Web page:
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Acta Horticulturae
  • Youssef S.
  • Shalaby A.A.
  • Pickel B.
  • Maymon M.
  • Borenstein M.
  • Dai N.
  • Cohen R.
  • Freeman S.

Macrophomina phaseolina is a soilborne fungal pathogen causing crown and root rot in strawberry worldwide. M. phaseolina is one of the most destructive soilborne pathogens of strawberry in the Mediterranean region. M. phaseolina was isolated from different cultivars of strawberry showing crown rot, foliage wilting, charcoal rot and plant mortality, cultivated in Qualubia, El Behera and Ismailia governorates in Egypt, and other regions in Israel. The most effective approach for managing the disease relies on resistant germplasm selected using reliable techniques. Pathogenicity tests using M. phaseolina isolates were conducted for virulence and viability using various methods. Various cultivars of strawberry were inoculated by inserting M. phaseolina microsclerotia-colonized toothpicks into crowns of the plants, compared to plantings into a potted soil mix containing 2.5×103 sclerotia mL-1. All inoculated plants were grown at 30°C under greenhouse conditions. Disease symptoms were observed 4 days after inoculation with plant mortality of all the cultivars occurring approximately 20 days post-inoculation, using the toothpick method. In contrast, the microsclerotia inoculation method appeared to be more accurate in distinguishing susceptibility/tolerance of the tested strawberry cultivars, with initial disease symptoms appearing 2 weeks after inoculation. Using the microsclerotia method, disease symptoms progressed faster in the cultivar 'Festival' that was more susceptible to the pathogen, while the 'Florida 90' cultivar showed an intermediate level of disease, with 'Fortuna' showing the least disease progress over time. Additional cultivars were tested in a screenhouse using the microsclerotia method. A differential mortality rate was observed. Thus, disease screening of resistant germplasm to M. phaseolina should rely on an accurate and reliable inoculation technique.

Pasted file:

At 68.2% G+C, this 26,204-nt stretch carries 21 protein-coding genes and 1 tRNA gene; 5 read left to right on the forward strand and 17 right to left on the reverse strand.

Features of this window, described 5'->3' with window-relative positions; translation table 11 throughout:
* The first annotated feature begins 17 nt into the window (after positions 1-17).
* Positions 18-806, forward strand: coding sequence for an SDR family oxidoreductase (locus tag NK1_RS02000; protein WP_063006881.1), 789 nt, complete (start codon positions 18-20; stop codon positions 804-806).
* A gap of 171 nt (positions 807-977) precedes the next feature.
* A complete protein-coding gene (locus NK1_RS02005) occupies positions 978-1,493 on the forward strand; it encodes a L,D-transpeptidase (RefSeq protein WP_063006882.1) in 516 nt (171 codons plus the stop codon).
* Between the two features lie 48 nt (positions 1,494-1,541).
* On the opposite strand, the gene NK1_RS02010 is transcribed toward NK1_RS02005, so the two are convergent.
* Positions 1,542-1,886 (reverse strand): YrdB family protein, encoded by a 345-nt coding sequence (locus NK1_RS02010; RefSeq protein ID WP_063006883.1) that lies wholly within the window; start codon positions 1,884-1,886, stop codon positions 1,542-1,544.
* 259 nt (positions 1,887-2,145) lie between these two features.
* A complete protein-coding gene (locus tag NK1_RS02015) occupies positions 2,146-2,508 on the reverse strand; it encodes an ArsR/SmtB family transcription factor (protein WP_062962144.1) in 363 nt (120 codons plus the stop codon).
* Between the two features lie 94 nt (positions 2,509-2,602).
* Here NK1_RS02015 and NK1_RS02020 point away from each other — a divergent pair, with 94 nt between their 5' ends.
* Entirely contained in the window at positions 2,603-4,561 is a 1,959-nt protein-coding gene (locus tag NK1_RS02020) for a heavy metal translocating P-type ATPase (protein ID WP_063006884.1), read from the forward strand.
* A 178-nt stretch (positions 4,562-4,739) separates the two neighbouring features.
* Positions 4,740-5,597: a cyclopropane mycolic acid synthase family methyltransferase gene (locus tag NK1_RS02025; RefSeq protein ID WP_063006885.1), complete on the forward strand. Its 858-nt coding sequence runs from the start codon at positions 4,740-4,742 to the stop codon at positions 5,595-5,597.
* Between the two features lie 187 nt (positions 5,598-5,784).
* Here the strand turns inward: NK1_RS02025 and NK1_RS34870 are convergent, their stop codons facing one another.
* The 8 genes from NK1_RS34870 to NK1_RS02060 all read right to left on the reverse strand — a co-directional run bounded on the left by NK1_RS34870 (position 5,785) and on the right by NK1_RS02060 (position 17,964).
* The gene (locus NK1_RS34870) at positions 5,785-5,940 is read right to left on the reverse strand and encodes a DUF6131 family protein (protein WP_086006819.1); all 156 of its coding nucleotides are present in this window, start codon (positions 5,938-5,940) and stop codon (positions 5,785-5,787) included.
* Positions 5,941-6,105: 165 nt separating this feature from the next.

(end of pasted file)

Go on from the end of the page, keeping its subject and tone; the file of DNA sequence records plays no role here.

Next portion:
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Selecting tolerant strawberry germplasm to the fungus Macrophomina phaseolina
1309
  • Youssef S.
  • Shalaby A.A.
  • Pickel B.
  • Maymon M.
  • Borenstein M.
  • Dai N.
  • Cohen R.
  • Freeman S.
Selecting tolerant strawberry germplasm to the fungus Macrophomina phaseolina

Macrophomina phaseolina is a soilborne fungal pathogen causing crown and root rot in strawberry worldwide. M. phaseolina is one of the most destructive soilborne pathogens of strawberry in the Mediterranean region. M. phaseolina was isolated from different cultivars of strawberry showing crown rot, foliage wilting, charcoal rot and plant mortality, cultivated in Qualubia, El Behera and Ismailia governorates in Egypt, and other regions in Israel. The most effective approach for managing the disease relies on resistant germplasm selected using reliable techniques. Pathogenicity tests using M. phaseolina isolates were conducted for virulence and viability using various methods. Various cultivars of strawberry were inoculated by inserting M. phaseolina microsclerotia-colonized toothpicks into crowns of the plants, compared to plantings into a potted soil mix containing 2.5×103 sclerotia mL-1. All inoculated plants were grown at 30°C under greenhouse conditions. Disease symptoms were observed 4 days after inoculation with plant mortality of all the cultivars occurring approximately 20 days post-inoculation, using the toothpick method. In contrast, the microsclerotia inoculation method appeared to be more accurate in distinguishing susceptibility/tolerance of the tested strawberry cultivars, with initial disease symptoms appearing 2 weeks after inoculation. Using the microsclerotia method, disease symptoms progressed faster in the cultivar 'Festival' that was more susceptible to the pathogen, while the 'Florida 90' cultivar showed an intermediate level of disease, with 'Fortuna' showing the least disease progress over time. Additional cultivars were tested in a screenhouse using the microsclerotia method. A differential mortality rate was observed. Thus, disease screening of resistant germplasm to M. phaseolina should rely on an accurate and reliable inoculation technique. 

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